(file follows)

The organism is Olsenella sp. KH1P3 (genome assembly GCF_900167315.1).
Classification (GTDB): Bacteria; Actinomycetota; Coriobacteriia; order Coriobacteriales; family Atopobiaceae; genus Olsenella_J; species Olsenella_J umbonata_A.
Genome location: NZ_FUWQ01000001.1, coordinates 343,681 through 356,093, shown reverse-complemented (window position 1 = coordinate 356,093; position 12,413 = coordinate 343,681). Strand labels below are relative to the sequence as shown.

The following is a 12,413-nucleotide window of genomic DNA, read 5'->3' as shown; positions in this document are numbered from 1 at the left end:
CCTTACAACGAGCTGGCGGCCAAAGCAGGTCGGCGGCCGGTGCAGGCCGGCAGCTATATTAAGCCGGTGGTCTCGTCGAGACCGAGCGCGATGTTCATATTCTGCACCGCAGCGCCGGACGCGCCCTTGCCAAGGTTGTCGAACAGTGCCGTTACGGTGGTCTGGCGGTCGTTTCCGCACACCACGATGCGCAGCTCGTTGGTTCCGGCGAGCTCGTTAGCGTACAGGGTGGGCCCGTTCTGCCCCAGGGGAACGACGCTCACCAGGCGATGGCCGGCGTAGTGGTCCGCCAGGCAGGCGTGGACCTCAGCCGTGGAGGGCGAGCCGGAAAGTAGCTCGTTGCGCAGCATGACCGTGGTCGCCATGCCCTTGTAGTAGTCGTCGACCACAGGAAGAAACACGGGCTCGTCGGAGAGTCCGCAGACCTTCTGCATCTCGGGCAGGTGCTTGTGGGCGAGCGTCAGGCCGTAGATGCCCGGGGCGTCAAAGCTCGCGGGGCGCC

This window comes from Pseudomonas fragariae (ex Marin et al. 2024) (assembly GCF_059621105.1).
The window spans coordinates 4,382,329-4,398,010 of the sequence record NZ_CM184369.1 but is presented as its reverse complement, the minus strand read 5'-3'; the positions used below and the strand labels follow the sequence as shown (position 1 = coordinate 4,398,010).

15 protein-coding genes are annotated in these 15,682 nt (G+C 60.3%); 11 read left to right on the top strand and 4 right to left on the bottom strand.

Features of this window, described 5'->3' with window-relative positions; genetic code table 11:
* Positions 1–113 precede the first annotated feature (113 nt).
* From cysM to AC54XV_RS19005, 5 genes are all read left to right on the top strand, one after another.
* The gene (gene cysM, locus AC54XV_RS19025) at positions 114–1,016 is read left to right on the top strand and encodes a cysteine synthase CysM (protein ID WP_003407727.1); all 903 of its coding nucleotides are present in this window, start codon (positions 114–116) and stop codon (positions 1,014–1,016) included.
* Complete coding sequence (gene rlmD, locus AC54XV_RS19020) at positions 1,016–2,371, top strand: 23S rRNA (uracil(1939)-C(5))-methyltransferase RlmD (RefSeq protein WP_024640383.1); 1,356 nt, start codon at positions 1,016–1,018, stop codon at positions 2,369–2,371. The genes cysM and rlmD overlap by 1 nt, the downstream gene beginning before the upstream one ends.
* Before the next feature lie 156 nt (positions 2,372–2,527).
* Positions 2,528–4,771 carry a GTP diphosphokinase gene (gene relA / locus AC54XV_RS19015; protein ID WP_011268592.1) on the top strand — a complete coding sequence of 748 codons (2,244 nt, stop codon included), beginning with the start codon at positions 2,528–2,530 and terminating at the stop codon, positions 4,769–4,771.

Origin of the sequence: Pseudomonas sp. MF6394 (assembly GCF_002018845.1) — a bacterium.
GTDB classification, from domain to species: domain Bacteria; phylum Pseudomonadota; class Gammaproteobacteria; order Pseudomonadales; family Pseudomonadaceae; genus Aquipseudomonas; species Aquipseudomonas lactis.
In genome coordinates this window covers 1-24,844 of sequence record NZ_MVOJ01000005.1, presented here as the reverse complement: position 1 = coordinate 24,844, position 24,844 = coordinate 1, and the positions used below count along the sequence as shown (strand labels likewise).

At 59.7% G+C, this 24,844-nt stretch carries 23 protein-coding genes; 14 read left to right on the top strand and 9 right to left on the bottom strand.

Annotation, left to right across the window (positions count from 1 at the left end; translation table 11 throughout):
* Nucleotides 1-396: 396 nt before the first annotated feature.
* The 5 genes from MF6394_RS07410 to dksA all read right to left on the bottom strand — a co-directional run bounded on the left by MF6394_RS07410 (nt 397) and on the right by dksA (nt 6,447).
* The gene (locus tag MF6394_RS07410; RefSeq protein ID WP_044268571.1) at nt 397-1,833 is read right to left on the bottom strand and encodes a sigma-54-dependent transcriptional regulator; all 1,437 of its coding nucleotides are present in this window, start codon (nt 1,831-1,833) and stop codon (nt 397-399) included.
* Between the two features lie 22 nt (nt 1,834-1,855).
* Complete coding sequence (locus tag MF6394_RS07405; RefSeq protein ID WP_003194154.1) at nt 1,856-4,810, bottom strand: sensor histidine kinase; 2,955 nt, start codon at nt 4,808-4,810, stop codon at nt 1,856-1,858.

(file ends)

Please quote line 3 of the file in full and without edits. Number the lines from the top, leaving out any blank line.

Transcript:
Genome location: NZ_FUWQ01000001.1, coordinates 343,681 through 356,093, shown reverse-complemented (window position 1 = coordinate 356,093; position 12,413 = coordinate 343,681). Strand labels below are relative to the sequence as shown.